In recent years, improvements in forecasting systems have made full-price brands and retailers better at predicting the amount of inventory they’ll need for any given season, says Paula Rosenblum, co-founder and managing partner at the market intelligence firm RSR Research. “What happens here is people are placing bets because there’s so much uncertainty. All of a sudden it’s back to the way it was 10 or 15 years ago.”
On the one hand, this is a boon to off-price retailers, giving them more buying leverage and a better selection of products. But if their vendors are forced to raise prices due to tariffs, they will likely have to do the same, even if it’s to a lesser extent.
Plus, adds Rosenblum, off-price chains are also managing this uncertainty in their own planning. “They have to figure out how much do they want to bring in, how much of their own private label do they want to make… especially because, with the improvement in forecast engines, they’ve had to turn to more private label than they had before.”
While TJX and Ross don’t break out the share of their products sourced abroad, Burlington, a much smaller competitor, has said that direct imports comprise just 6% of its inventory.
While TJX added a small negative tariff impact to its full-year guidance for merchandise it has already committed to, Herrman said it only directly imports a “tiny amount” of goods itself. Because the bulk of its products are excess inventory, he said, it is in the “position to be able to moderate any risk and not even have to make retailing decisions until we see what happens around us.”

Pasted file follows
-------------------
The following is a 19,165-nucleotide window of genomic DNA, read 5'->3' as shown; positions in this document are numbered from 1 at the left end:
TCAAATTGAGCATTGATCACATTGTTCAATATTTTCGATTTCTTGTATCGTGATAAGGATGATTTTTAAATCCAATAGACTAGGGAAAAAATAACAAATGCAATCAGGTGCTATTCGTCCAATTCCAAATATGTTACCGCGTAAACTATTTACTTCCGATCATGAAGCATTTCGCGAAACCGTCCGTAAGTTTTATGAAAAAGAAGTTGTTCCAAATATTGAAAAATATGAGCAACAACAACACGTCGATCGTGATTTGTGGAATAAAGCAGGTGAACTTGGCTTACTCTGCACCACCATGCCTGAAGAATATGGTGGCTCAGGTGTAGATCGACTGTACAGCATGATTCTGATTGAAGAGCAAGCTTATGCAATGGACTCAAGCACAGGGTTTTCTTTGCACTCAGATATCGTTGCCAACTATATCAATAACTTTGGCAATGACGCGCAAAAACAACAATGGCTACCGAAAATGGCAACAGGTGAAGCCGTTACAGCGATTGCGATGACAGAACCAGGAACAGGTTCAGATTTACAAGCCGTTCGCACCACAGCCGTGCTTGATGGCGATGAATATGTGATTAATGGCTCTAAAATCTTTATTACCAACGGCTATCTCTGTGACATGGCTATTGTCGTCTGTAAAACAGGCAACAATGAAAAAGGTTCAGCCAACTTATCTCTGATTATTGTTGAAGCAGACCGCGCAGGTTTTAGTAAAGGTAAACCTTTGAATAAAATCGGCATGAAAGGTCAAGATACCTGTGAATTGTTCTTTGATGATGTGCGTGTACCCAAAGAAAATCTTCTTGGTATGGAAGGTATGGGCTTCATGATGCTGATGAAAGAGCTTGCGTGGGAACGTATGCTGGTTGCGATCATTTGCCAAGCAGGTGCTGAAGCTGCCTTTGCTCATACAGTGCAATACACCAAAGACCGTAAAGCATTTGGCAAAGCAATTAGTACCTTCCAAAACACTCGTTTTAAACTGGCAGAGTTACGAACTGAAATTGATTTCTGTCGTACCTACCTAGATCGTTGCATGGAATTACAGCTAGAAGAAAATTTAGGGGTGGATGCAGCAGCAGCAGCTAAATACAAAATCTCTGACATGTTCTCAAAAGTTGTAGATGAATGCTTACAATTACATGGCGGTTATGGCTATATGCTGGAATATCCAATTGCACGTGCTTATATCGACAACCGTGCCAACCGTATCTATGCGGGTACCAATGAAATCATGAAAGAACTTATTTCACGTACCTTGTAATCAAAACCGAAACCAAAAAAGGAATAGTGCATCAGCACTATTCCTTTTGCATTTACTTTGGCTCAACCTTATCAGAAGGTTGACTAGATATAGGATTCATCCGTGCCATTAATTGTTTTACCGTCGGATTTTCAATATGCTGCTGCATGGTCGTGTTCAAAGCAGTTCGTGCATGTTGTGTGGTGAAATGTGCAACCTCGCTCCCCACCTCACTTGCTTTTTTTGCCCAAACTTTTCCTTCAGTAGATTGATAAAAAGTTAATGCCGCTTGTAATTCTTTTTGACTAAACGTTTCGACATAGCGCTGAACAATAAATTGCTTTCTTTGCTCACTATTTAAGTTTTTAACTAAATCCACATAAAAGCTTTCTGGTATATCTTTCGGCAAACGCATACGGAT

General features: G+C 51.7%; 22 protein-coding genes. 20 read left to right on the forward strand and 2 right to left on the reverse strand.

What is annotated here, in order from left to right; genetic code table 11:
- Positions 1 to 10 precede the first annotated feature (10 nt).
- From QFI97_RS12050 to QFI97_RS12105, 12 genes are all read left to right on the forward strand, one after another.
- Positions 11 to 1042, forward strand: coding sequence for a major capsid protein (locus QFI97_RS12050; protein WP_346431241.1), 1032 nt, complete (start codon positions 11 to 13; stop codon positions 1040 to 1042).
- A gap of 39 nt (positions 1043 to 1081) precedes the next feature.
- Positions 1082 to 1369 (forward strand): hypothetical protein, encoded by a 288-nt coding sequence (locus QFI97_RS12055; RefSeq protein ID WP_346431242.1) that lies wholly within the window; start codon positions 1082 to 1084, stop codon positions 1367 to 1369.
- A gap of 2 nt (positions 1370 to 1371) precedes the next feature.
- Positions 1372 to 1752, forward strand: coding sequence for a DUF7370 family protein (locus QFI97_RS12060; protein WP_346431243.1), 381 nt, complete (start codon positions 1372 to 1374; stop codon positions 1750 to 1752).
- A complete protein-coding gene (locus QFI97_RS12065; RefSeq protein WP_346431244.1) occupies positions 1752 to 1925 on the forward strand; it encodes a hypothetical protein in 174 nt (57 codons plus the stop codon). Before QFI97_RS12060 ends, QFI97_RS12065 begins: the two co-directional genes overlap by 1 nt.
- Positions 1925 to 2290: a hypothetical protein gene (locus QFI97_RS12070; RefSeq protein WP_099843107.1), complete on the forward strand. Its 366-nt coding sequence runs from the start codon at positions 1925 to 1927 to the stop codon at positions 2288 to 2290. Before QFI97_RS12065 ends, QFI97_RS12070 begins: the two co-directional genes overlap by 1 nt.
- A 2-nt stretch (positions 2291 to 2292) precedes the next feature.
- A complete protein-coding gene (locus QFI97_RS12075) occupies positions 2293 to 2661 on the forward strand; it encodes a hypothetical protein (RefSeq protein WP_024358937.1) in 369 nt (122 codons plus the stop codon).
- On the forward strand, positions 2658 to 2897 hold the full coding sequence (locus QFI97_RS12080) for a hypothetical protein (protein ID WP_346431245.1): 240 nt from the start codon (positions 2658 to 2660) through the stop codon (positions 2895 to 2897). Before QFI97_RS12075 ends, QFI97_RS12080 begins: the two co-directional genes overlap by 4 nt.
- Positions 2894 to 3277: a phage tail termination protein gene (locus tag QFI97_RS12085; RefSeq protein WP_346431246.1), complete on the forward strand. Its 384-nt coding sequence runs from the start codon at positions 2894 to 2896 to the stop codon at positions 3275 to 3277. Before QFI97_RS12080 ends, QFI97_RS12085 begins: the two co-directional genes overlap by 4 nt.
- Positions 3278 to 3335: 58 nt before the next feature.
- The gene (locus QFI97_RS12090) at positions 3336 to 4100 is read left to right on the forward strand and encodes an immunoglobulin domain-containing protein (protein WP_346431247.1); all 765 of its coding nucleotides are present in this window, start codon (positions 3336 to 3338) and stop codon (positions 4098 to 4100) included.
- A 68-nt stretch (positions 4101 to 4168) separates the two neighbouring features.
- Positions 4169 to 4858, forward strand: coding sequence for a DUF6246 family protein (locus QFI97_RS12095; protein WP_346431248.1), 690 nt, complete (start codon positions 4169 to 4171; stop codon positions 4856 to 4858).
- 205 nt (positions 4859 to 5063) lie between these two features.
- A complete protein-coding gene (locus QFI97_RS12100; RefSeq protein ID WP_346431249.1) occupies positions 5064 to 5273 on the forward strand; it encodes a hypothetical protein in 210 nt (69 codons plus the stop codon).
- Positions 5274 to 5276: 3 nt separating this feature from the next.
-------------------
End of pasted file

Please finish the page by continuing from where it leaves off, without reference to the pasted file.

Still, said CFO Scott Goldenberg, “It remains difficult for us to forecast the impact, if any, and the extent to which we could mitigate it. It remains to be seen what happens with vendor and competitor pricing, consumer demand, potential tariff pass-throughs and the fluctuation of the Chinese currency.”
According to a report released Thursday by the financial services company Hilco Global, off-price retailers are still likely to face pricing pressure, albeit to a lesser extent than their full-price counterparts. (Kohl’s, for instance, would be forced to raise prices 2.7%, compared with 1.5% at TJX Cos., it said.)
Analyst views on the outcomes for the sector are mixed. According to Marketplace, UBS analysts maintained their sell rating for TJX Cos. following its most recent earnings, writing, “we think tariffs [will]have a big impact” on the company’s upcoming performance.
Cowen analyst John Kernan took a more upbeat view, however, writing, “We maintain our view that the leading off-price retailers are best positioned to weather tariff uncertainty but are mindful that emerging channels such as resale represent additional competition in addition to existing online pure-play.”
“Historically, disruptions like this have benefited off-price,” Rentler said on the call, promising that, “As always, our focus will continue to be offering our customers the most compelling values possible throughout our stores.”